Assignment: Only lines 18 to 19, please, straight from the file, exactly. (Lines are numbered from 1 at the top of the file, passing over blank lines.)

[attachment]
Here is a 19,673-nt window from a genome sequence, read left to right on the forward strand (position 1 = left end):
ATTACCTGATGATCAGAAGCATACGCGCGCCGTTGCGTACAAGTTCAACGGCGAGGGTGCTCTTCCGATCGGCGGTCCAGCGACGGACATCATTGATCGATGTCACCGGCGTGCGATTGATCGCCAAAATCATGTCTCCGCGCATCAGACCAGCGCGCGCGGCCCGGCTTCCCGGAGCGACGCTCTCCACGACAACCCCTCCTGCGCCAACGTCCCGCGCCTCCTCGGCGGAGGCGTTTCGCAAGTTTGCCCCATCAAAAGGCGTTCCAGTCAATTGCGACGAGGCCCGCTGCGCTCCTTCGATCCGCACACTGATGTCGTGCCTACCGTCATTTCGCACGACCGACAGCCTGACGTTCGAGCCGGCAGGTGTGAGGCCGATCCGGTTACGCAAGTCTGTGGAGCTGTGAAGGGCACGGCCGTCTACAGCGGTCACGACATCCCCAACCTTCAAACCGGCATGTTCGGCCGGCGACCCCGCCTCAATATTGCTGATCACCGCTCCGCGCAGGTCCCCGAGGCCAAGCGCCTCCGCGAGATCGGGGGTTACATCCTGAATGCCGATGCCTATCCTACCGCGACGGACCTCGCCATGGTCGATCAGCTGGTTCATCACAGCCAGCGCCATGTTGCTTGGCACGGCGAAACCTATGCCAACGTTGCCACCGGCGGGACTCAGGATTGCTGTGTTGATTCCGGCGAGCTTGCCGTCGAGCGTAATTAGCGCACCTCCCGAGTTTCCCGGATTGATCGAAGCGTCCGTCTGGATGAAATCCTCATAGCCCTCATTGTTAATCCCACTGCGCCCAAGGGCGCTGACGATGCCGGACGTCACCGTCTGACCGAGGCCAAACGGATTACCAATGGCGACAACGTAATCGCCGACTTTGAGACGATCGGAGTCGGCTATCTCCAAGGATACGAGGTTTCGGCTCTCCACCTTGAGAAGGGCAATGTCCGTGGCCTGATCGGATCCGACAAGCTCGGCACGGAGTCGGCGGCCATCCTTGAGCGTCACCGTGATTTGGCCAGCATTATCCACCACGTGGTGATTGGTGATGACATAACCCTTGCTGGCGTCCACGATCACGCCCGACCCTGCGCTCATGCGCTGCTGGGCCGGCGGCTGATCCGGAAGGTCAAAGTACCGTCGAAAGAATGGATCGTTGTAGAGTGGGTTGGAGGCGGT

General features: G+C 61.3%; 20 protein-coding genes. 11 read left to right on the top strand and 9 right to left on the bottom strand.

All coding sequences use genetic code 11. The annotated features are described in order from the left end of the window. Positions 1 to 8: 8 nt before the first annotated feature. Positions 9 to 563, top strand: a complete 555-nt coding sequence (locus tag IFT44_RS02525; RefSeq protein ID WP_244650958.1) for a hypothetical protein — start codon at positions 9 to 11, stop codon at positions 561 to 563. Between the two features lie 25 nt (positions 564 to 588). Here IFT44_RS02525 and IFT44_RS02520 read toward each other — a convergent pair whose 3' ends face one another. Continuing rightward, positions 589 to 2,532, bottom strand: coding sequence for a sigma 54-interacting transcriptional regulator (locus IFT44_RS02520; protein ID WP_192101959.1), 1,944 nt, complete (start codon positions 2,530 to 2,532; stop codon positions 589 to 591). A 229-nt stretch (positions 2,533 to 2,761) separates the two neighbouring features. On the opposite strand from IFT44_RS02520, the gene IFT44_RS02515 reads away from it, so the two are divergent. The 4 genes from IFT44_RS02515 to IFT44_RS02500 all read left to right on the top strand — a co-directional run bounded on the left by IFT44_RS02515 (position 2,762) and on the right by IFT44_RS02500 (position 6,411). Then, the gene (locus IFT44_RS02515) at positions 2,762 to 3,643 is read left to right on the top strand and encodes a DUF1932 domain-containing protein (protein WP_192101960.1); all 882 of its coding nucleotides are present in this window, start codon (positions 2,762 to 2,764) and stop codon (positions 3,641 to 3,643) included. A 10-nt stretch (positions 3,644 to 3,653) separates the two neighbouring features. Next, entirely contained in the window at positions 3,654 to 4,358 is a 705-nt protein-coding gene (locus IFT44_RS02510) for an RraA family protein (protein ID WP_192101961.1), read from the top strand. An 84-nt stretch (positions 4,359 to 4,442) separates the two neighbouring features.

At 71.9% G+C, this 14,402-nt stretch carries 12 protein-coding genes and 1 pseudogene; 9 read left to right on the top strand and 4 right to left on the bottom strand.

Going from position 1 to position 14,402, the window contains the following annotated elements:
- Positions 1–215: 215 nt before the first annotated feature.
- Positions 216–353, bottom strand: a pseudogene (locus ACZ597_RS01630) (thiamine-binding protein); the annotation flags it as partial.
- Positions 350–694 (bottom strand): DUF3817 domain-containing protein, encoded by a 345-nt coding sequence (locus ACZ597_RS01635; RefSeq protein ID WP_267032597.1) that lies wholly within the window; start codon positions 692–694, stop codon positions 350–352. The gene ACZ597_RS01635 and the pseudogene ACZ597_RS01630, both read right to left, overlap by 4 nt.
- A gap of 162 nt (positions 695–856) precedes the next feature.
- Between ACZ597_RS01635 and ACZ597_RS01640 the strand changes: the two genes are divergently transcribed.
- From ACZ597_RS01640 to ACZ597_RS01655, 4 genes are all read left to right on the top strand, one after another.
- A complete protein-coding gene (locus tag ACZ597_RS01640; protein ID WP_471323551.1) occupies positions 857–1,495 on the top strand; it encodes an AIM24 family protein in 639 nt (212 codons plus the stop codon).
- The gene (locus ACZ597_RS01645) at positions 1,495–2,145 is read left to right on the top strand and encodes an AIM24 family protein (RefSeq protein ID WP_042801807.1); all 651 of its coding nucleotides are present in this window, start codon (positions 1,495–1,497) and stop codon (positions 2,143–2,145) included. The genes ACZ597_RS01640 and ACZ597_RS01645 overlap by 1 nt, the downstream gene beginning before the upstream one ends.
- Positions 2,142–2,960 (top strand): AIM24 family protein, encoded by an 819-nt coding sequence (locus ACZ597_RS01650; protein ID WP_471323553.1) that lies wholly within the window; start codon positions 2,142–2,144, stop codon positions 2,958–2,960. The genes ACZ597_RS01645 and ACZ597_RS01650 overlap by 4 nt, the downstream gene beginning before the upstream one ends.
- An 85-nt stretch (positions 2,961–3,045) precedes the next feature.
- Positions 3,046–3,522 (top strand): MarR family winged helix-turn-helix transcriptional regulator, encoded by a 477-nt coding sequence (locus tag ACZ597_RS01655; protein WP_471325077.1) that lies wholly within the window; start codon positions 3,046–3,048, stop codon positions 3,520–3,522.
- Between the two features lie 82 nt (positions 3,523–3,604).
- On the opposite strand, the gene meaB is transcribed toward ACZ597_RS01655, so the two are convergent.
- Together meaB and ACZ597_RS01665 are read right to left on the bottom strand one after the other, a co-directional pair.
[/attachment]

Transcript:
- Between the two features lie 82 nt (positions 3,523–3,604).
- On the opposite strand, the gene meaB is transcribed toward ACZ597_RS01655, so the two are convergent.